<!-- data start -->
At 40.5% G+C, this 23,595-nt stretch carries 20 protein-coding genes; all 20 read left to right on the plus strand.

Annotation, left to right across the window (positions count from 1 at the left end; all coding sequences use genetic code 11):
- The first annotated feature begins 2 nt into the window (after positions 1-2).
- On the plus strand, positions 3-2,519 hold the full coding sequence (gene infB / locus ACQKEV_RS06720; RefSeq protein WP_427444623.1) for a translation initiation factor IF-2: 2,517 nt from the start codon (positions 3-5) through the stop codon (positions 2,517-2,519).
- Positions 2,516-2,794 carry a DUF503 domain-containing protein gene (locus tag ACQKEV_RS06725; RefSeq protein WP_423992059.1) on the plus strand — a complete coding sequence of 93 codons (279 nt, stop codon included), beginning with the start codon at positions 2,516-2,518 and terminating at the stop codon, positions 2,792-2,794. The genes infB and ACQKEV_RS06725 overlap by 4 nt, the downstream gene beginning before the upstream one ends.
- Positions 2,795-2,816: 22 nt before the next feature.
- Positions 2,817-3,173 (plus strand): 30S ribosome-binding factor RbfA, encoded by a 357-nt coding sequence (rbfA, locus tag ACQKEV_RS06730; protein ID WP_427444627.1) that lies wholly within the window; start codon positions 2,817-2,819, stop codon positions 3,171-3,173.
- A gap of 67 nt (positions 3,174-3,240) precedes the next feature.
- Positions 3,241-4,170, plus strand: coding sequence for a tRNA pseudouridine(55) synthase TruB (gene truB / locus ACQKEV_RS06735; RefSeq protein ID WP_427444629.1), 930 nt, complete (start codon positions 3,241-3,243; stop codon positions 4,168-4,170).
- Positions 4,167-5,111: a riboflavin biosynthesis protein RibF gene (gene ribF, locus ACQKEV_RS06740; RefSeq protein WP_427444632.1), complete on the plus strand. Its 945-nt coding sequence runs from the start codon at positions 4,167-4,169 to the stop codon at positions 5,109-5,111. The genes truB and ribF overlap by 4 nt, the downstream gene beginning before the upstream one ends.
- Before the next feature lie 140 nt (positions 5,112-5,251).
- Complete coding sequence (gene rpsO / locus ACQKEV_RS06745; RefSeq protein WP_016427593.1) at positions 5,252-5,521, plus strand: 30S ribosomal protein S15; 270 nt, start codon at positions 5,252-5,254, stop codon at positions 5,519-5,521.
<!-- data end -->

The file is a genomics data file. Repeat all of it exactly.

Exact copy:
At 40.5% G+C, this 23,595-nt stretch carries 20 protein-coding genes; all 20 read left to right on the plus strand.

Annotation, left to right across the window (positions count from 1 at the left end; all coding sequences use genetic code 11):
- The first annotated feature begins 2 nt into the window (after positions 1-2).
- On the plus strand, positions 3-2,519 hold the full coding sequence (gene infB / locus ACQKEV_RS06720; RefSeq protein WP_427444623.1) for a translation initiation factor IF-2: 2,517 nt from the start codon (positions 3-5) through the stop codon (positions 2,517-2,519).
- Positions 2,516-2,794 carry a DUF503 domain-containing protein gene (locus tag ACQKEV_RS06725; RefSeq protein WP_423992059.1) on the plus strand — a complete coding sequence of 93 codons (279 nt, stop codon included), beginning with the start codon at positions 2,516-2,518 and terminating at the stop codon, positions 2,792-2,794. The genes infB and ACQKEV_RS06725 overlap by 4 nt, the downstream gene beginning before the upstream one ends.
- Positions 2,795-2,816: 22 nt before the next feature.
- Positions 2,817-3,173 (plus strand): 30S ribosome-binding factor RbfA, encoded by a 357-nt coding sequence (rbfA, locus tag ACQKEV_RS06730; protein ID WP_427444627.1) that lies wholly within the window; start codon positions 2,817-2,819, stop codon positions 3,171-3,173.
- A gap of 67 nt (positions 3,174-3,240) precedes the next feature.
- Positions 3,241-4,170, plus strand: coding sequence for a tRNA pseudouridine(55) synthase TruB (gene truB / locus ACQKEV_RS06735; RefSeq protein ID WP_427444629.1), 930 nt, complete (start codon positions 3,241-3,243; stop codon positions 4,168-4,170).
- Positions 4,167-5,111: a riboflavin biosynthesis protein RibF gene (gene ribF, locus ACQKEV_RS06740; RefSeq protein WP_427444632.1), complete on the plus strand. Its 945-nt coding sequence runs from the start codon at positions 4,167-4,169 to the stop codon at positions 5,109-5,111. The genes truB and ribF overlap by 4 nt, the downstream gene beginning before the upstream one ends.
- Before the next feature lie 140 nt (positions 5,112-5,251).
- Complete coding sequence (gene rpsO / locus ACQKEV_RS06745; RefSeq protein WP_016427593.1) at positions 5,252-5,521, plus strand: 30S ribosomal protein S15; 270 nt, start codon at positions 5,252-5,254, stop codon at positions 5,519-5,521.